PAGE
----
The Centro de Agricultura Urbana Romita teaches composting and gardening to chilangos
By Sally Cave Original Print Publication: April, 2009
When I moved to this sprawling metropolis five years ago, I found the topic of waste disposal disconcerting. After years of recycling in the UK, it felt wrong to throw everything into big black garbage bags.
"Don't worry," my Mexican friends would assure me, "we have our own recycling system." Over at Nezahualcoyotl, the city's biggest landfill site, informal recycling takes place as impoverished residents scour the dump looking for hidden treasures they can sell.
Despite the lack of formal recycling infrastructure, about 15 percent of the city's trash is recycled. Francis Alÿs, the celebrated Belgian artist who lived in Mexico for many years, decided to put this home grown recycling system to the test in 1994, taking seven identical statues and depositing them in bins in different parts of the city. Through the course of a year, at least two of these statues resurfaced in city flea markets.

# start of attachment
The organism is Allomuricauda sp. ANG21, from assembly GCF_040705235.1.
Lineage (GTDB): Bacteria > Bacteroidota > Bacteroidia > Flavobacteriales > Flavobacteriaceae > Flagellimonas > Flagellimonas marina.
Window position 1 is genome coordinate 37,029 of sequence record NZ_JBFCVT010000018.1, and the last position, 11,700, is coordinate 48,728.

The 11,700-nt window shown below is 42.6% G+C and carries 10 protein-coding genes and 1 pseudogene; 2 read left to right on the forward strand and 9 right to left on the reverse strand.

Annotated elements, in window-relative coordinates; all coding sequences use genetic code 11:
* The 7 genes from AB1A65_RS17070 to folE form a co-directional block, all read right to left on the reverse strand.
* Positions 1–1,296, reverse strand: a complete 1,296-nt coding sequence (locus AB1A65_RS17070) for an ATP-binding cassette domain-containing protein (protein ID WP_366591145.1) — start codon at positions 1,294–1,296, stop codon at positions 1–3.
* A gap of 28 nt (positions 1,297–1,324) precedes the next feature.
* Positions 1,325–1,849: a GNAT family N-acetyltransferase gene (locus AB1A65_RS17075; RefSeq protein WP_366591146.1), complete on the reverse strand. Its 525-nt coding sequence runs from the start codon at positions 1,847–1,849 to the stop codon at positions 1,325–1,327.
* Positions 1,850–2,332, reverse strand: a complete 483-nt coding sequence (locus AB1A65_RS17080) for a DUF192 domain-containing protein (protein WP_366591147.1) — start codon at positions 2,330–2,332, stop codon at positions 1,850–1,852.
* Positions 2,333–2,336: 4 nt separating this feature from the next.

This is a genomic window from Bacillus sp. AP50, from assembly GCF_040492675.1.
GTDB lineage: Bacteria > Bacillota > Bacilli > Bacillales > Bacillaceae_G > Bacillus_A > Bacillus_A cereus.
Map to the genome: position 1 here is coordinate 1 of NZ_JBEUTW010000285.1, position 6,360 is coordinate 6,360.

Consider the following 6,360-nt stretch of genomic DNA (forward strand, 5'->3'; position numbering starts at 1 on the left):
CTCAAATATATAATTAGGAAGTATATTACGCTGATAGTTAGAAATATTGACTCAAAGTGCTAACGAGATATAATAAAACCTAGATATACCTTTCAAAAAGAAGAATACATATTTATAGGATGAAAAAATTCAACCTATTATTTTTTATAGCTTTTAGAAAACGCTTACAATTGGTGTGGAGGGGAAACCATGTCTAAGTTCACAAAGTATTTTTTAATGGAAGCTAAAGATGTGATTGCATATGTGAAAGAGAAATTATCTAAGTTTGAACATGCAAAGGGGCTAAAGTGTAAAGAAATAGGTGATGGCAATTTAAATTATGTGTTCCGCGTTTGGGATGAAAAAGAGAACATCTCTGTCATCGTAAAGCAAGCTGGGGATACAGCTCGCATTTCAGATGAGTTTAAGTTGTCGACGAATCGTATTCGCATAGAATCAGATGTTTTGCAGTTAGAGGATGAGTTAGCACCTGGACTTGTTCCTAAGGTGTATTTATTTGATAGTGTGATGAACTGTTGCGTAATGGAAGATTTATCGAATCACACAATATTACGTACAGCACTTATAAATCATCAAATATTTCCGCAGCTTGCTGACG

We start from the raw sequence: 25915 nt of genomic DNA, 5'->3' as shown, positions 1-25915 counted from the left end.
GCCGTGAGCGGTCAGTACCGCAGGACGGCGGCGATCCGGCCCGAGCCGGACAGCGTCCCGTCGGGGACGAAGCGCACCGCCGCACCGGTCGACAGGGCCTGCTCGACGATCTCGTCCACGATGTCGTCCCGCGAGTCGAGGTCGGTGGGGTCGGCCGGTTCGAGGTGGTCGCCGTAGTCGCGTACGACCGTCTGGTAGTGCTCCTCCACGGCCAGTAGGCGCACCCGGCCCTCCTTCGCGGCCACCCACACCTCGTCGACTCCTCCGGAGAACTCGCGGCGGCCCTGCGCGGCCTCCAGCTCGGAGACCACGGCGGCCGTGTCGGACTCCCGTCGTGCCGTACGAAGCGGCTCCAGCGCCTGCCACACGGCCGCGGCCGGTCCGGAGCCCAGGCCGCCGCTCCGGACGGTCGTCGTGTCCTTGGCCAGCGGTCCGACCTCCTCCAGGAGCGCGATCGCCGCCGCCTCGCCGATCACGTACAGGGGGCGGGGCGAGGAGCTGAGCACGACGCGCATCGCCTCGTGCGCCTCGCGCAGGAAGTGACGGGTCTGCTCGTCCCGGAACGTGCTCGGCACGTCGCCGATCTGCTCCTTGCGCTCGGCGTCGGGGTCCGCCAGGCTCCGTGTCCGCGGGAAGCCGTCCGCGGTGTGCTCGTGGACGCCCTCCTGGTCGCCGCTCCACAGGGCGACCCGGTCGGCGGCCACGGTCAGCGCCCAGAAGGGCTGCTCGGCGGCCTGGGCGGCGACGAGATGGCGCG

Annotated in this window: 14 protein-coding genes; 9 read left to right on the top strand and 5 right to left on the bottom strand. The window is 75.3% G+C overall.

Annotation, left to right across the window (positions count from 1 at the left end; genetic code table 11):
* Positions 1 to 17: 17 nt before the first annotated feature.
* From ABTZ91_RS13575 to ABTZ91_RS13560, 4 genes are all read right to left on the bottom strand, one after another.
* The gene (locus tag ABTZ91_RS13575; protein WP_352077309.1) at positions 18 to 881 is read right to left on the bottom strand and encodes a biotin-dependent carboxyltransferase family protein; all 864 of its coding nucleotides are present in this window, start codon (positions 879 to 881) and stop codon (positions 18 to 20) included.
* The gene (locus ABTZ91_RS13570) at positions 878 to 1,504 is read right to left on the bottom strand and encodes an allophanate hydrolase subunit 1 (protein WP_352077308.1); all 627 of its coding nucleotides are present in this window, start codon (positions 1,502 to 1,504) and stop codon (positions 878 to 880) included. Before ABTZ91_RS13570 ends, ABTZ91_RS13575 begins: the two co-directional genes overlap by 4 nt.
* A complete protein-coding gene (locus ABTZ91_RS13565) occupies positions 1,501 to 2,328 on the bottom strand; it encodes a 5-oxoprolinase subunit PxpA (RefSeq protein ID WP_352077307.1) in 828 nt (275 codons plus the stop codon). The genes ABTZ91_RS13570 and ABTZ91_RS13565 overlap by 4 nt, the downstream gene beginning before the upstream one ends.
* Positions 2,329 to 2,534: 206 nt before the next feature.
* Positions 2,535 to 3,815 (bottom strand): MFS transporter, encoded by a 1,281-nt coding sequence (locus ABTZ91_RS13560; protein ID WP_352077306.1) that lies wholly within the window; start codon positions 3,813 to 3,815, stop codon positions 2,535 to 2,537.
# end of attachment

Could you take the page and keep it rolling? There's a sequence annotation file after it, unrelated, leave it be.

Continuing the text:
This resourceful nature has become a source of some comfort to me in recent years.
My grandfather, uncles, and father all had green thumbs: an Englishman takes great pride in his garden. Ever since I can remember we had a compost heap, and we ate vegetables from our own garden. I would moan and groan every time my dad asked me to help with the weeding, but by my mid-twenties I had my own tiny garden. My housemate and I enjoyed many a cold afternoon drinking beer, digging the soil, and planting bulbs which bloomed in early spring.
When I found myself living in one of the world's most polluted cities ten years later, the recycling issue niggled. As luck would have it, my husband, aware of my longing for a compost heap, stumbled upon the Sembradores Urbanos. Lily Foster, Carolina Lukac, and Gabriela Vargas opened the Centro de Agricultura Urbana Romita in 2007, offering workshops to the public on a wide range of urban gardening subjects.